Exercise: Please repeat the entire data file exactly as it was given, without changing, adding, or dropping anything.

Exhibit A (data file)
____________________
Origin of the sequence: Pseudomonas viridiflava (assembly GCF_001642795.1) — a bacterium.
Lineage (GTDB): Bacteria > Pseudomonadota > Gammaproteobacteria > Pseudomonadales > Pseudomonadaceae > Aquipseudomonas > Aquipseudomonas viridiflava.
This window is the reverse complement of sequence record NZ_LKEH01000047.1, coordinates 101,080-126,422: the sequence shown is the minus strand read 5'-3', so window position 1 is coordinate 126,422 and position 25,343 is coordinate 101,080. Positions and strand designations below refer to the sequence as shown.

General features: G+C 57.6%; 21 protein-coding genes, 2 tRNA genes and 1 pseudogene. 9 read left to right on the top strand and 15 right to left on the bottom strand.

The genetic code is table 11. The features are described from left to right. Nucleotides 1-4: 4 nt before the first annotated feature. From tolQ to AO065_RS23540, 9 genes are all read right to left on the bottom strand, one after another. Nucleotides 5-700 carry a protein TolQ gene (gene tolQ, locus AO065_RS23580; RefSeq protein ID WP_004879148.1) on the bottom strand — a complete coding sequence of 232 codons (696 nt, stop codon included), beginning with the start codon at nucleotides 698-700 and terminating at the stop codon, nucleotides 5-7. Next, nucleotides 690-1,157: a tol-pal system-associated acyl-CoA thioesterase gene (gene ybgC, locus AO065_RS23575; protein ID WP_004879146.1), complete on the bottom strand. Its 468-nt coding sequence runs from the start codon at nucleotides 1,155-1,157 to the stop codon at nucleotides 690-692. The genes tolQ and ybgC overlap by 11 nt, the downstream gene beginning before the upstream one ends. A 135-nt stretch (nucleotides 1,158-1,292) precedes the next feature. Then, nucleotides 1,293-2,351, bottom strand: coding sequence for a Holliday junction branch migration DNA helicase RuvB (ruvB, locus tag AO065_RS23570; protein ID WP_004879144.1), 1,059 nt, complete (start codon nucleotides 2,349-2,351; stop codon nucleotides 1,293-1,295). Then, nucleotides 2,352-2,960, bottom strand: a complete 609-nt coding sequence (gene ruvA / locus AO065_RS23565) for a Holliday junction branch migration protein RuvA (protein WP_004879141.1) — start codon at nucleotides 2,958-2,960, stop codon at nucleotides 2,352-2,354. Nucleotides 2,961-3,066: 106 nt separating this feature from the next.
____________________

Origin of the sequence: Pseudomonas viridiflava (assembly GCF_001642795.1) — a bacterium.
Lineage (GTDB): Bacteria > Pseudomonadota > Gammaproteobacteria > Pseudomonadales > Pseudomonadaceae > Aquipseudomonas > Aquipseudomonas viridiflava.
This window is the reverse complement of sequence record NZ_LKEH01000047.1, coordinates 101,080-126,422: the sequence shown is the minus strand read 5'-3', so window position 1 is coordinate 126,422 and position 25,343 is coordinate 101,080. Positions and strand designations below refer to the sequence as shown.

General features: G+C 57.6%; 21 protein-coding genes, 2 tRNA genes and 1 pseudogene. 9 read left to right on the top strand and 15 right to left on the bottom strand.

The genetic code is table 11. The features are described from left to right. Nucleotides 1-4: 4 nt before the first annotated feature. From tolQ to AO065_RS23540, 9 genes are all read right to left on the bottom strand, one after another. Nucleotides 5-700 carry a protein TolQ gene (gene tolQ, locus AO065_RS23580; RefSeq protein ID WP_004879148.1) on the bottom strand — a complete coding sequence of 232 codons (696 nt, stop codon included), beginning with the start codon at nucleotides 698-700 and terminating at the stop codon, nucleotides 5-7. Next, nucleotides 690-1,157: a tol-pal system-associated acyl-CoA thioesterase gene (gene ybgC, locus AO065_RS23575; protein ID WP_004879146.1), complete on the bottom strand. Its 468-nt coding sequence runs from the start codon at nucleotides 1,155-1,157 to the stop codon at nucleotides 690-692. The genes tolQ and ybgC overlap by 11 nt, the downstream gene beginning before the upstream one ends. A 135-nt stretch (nucleotides 1,158-1,292) precedes the next feature. Then, nucleotides 1,293-2,351, bottom strand: coding sequence for a Holliday junction branch migration DNA helicase RuvB (ruvB, locus tag AO065_RS23570; protein ID WP_004879144.1), 1,059 nt, complete (start codon nucleotides 2,349-2,351; stop codon nucleotides 1,293-1,295). Then, nucleotides 2,352-2,960, bottom strand: a complete 609-nt coding sequence (gene ruvA / locus AO065_RS23565) for a Holliday junction branch migration protein RuvA (protein WP_004879141.1) — start codon at nucleotides 2,958-2,960, stop codon at nucleotides 2,352-2,354. Nucleotides 2,961-3,066: 106 nt separating this feature from the next.